California can offer a cure for midwest derangement syndrome

by Steve Blum • , , ,

Monterey County’s former U.S. congressman, Sam Farr, used to call it “midwest derangement syndrome”. That’s the condition that seems to afflict federal agriculture department subsidy programs, including broadband development grants and loans.

It’s real. The agriculture department’s Rural Utilities Service (RUS) has a long track record of favoring small states with lots of small farms in small counties. In other words, the sort of rural communities that predominate in the midwestern and southern U.S.

California has places where you can find traditional family farms with traditional farm families in residence. But more commonly, you’ll find three other kinds of rural: exurban bedroom and, effectively, retirement communities, traditional western rural economies built around ranching, mining, timber or tourism, and small (by Californian standards) cities in the midst of large corporate croplands. Residents of towns like Gonzales and Hilmar don’t live on farms. They commute.

A big federal budget bill passed earlier this year set aside $600 million for “a new broadband loan and grant pilot program”. It’s up to RUS to figure out what that means, and they’re asking for advice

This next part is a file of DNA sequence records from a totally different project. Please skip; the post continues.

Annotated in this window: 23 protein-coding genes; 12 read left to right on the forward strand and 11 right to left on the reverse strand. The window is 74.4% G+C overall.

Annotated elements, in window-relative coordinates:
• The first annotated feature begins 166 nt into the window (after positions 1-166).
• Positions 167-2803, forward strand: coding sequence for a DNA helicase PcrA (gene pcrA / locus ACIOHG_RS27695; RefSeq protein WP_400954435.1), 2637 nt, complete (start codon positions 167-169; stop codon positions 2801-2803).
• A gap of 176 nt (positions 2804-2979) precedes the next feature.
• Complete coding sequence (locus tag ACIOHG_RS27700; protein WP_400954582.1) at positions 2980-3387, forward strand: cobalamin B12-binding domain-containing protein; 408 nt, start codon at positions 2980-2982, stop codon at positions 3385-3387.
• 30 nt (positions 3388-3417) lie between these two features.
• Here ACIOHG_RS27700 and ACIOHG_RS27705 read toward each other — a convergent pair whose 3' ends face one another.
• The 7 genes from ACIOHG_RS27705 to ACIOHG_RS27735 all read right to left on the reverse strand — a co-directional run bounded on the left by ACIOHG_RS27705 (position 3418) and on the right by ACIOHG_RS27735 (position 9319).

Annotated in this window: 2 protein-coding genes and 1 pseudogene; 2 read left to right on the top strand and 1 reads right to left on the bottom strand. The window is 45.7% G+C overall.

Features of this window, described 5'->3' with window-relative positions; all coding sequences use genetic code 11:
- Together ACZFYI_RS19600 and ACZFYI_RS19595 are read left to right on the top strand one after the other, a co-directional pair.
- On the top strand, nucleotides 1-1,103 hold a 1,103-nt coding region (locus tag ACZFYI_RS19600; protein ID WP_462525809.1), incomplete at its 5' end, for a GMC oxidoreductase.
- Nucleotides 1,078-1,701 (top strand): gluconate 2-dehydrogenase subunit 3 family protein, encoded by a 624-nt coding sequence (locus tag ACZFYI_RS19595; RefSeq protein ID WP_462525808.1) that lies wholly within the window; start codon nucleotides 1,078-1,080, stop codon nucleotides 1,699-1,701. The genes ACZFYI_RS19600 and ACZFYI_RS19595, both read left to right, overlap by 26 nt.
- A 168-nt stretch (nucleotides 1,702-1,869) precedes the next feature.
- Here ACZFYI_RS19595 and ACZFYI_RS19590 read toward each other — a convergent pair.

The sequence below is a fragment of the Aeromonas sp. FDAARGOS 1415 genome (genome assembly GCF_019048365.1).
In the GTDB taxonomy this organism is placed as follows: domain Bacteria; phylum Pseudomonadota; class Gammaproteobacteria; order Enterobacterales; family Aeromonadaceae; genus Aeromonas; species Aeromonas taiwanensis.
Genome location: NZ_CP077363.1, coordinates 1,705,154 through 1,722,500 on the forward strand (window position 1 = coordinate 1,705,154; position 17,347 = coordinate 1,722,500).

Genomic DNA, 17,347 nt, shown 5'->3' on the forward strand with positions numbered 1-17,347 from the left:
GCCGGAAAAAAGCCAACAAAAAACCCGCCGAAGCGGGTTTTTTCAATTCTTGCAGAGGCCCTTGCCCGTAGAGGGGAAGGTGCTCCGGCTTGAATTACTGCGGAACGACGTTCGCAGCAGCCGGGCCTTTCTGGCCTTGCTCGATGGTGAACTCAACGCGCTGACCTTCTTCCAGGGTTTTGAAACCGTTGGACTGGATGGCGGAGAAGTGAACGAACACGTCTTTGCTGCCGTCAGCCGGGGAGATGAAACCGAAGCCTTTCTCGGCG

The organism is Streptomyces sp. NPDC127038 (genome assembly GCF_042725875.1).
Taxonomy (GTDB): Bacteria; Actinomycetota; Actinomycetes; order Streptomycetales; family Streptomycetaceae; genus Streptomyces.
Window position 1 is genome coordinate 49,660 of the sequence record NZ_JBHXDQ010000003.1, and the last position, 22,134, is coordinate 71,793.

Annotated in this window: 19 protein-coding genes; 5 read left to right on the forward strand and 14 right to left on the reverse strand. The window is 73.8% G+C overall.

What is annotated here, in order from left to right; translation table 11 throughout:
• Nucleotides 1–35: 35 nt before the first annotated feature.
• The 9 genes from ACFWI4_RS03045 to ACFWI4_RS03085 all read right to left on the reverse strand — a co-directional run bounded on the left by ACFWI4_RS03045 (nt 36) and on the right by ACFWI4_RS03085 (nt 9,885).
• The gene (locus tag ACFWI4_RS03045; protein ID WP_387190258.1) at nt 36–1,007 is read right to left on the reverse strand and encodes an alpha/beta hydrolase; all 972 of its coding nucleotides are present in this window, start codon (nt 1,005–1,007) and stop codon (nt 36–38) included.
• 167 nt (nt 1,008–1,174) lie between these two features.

Eligible rural areas are defined as having at least 90 percent of the households without sufficient access to broadband, defined in the law as 10 Mbps downstream, and 1 Mbps upstream. At present, RUS is working to determine what types of technologies and services are defined as ‘‘sufficient access.’’ In particular, RUS is seeking information about the transmission capacity required for economic development, and speed and latency, especially in peak usage hours, to ensure rural premises have access to coverage similar to that offered in urban areas. Comments are specifically requested on whether affordability of service should be included in evaluating whether an area already has ‘‘sufficient access’’ and how to benchmark affordability of internet services. And if so, what equates to consumers’ costs being so high that they are effectively rendered inaccessible to rural households?

It’s a very good question. If broadband costs too much or is delivered, say, via flakey wireless systems, are the needs of rural communities being met?

This is also an opportunity to make the case for California’s kind of rural. Comments are due 10 September 2018.